The Art of SQL Server Database Administration, Development, and Career Skills for the Technically Minded
You never thought it’d happen. Way back when you picked an Int as your PK with an auto-increment identity you said. 2.1 billion inserts?? That’ll never happen. But business exploded. Developers kept inserting gaps with failed loads. That giant ETL project ate up a bunch of your keys. That company you purchased and whose data you had to import threw your keys all crazy. Whatever the reason … you’re now facing the prospect of having to change the data type of your PK from an Int to a Big Int. Scary on a table that size.
The error message would look like this:
“Arithmetic overflow error converting IDENTITY to data type int”.
We recently played this scenario out when trying to choose between using an Int or a Big Int as our PK on a new project. No matter how we ran the numbers we could never wrap our heads around it ever hitting 2.1 billion entries. (the max value of integer being 2,147,483,647). In the back of my mind however I kept asking myself … yeah, but what if it actually happened – how bad would that be? What would our options be? Is it worth the performance hit to just go with Big Int from the beginning?
An interesting thought came out of that discussion. We kept saying, we only have 2.1 billion. We only have 2.1 billion. But in reality the Int data type supports 2.1 billion positive integers. It also supports that many negative integers. So, in truth – you really have 4.2 + billion potential keys. After all the Int data type supports the full range between -2^31 (-2,147,483,648) to 2^31-1 (2,147,483,647).
Can an auto-incrementing identity PK deal with negative numbers? How would we implement that? Can a negative value be seeded? What if we didn’t do it now and waited until we actually hit the max number. Could we reseed at that point with a negative number? Turns out the answer to all these questions is yes. Take a look:
Checking if a identity can accept a negative value with an increment moving lower each time is easy. Try this. It works:
CREATE TABLE [dbo].[mytest]( [mykey] [int] IDENTITY(-1,-1) NOT NULL, [myvalue] [varchar](20) NULL ) ON [PRIMARY]
Insert a few records you’ll move from -1, -2, -3, -4 and so on.
What we really wanted to test however is if we would have this option later? Could we take an existing table, that already had positive values, and reseed it to a negative value? Keep in mind this new value will be lower than all the other existing values. Would SQL let you get away with this? I had my doubts – but, check it out. Using AdventureWorks2012 we reseeded the Person.Address table to negative one million. Worked fine.
dbcc checkident ('Person.Address', reseed, -1000000000)
Does inserting a new value really use it? Would it increment by one from that point?
INSERT INTO person.address ( AddressLine1 , City , StateProvinceID , PostalCode ) VALUES ( '1234 street' , 'alamosa' , 1 , '81140' )
select * from person.address where city = 'alamosa'
The answer is yes:
The interesting thing is that dbcc checkident still reports the max value (32521 in this case) as the current column.
dbcc checkident ('Person.Address', noreseed)
But that is a minor inconvenience:
Things to Keep in Mind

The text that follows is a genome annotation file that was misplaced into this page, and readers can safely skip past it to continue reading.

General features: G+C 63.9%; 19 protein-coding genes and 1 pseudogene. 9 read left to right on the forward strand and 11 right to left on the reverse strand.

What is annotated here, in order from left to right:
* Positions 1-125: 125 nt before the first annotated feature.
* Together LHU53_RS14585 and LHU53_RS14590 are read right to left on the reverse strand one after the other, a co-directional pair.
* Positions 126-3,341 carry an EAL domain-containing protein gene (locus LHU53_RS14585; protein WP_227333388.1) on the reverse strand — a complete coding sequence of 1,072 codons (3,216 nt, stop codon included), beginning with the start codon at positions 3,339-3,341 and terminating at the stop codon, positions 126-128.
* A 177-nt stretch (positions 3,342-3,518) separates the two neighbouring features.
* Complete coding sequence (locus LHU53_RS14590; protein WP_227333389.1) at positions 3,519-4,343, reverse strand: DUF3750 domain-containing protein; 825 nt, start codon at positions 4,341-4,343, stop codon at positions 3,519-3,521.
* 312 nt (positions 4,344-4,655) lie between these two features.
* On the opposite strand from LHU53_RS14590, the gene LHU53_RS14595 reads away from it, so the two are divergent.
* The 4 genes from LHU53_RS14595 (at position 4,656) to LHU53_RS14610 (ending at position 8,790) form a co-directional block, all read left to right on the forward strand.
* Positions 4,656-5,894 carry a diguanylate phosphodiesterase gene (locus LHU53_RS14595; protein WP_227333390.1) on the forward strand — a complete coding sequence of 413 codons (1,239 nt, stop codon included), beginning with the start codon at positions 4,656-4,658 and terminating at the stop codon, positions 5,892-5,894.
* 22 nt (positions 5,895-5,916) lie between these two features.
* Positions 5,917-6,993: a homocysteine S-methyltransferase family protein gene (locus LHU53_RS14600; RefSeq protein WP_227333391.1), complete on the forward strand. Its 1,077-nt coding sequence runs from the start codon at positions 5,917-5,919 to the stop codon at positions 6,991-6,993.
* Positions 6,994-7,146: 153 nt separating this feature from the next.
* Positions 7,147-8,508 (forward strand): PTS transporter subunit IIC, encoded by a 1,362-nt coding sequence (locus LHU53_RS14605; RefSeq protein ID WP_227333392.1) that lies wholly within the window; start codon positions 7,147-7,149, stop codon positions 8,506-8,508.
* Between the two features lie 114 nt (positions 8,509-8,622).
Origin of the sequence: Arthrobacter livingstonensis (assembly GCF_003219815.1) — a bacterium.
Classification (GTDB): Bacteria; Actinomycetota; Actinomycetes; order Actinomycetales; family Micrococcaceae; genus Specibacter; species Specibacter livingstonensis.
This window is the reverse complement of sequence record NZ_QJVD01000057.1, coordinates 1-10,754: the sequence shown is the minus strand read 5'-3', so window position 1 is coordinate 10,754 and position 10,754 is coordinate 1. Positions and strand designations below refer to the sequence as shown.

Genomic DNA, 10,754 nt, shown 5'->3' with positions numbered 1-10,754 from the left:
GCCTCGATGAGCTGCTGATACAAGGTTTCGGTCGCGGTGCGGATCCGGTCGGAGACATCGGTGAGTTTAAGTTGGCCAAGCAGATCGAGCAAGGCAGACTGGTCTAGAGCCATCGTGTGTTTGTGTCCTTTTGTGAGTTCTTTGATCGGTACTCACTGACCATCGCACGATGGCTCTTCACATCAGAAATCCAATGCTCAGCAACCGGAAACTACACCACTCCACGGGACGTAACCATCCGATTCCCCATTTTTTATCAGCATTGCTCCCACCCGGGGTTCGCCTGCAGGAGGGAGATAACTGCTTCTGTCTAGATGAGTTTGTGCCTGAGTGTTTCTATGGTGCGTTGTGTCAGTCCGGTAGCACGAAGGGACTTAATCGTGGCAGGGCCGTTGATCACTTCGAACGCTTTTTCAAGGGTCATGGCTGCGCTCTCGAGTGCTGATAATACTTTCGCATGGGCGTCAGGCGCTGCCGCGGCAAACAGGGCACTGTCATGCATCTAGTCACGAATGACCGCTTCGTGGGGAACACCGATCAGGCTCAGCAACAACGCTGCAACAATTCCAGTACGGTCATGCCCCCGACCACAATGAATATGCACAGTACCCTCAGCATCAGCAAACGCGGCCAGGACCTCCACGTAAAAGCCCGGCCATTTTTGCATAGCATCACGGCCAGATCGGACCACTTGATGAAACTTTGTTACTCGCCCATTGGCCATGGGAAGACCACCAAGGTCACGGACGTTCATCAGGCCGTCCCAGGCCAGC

The one gotcha is that while you can reseed your auto-incrementing value, you can’t change the increment direction. In other words if you said start at 1 and add 1 with each new value. You can reseed the first number but not the second, the number to add and direction it moves is a one time decision.
So if you are facing running out of integers with your PK and you are thinking great, I’ll just re-seed to zero and then move backwards the other way. That won’t work. If your seeding mechanism was set originally to add one to each new increment then you can’t change that without recreating the table. You’ll have to accept that your still moving in a increasing value direction and reseed at the lowest possible value instead. -2,147.483,647 heading back towards zero (which presumably was your initial seed point).
You might be asking yourself how this approach will affect page splits. There is a well known rule among DBAs that your clustered index, which is usually the PK, should be made up of an ever increasing key. Following this rule ensures new inserts do not cause “bad” page splits. (Keep in mind “good” splits are a fact of life and unavoidable in a growing table). David Browne wrote an interesting article on this topic. His example uses sequential guids but the concept is the same. He demonstrates that creating a new sequential series which occurs before existing records does not create “bad” page splits the way a random key would.
Look at that! You just bought yourself 2.1 billion more keys to work with. By the time you run out a second time the database table will be twice as big… but chances are you’ll have moved on to a different company by then anyway and it will be some other schmoe’s problem. Ok, I was being purposely snarky – that’s not a very good attitude. If you really have passed 2.1 billion keys you need to pro-actively address the reality that you’re on your way towards the true 4.2 billion dead-end. So do yourself a favor, use the time you’ve bought to address the true problem. You need to update that Int to a BigInt. Kendra Little shares some excellent advice on that undertaking. You might also look into archiving while your at it !?!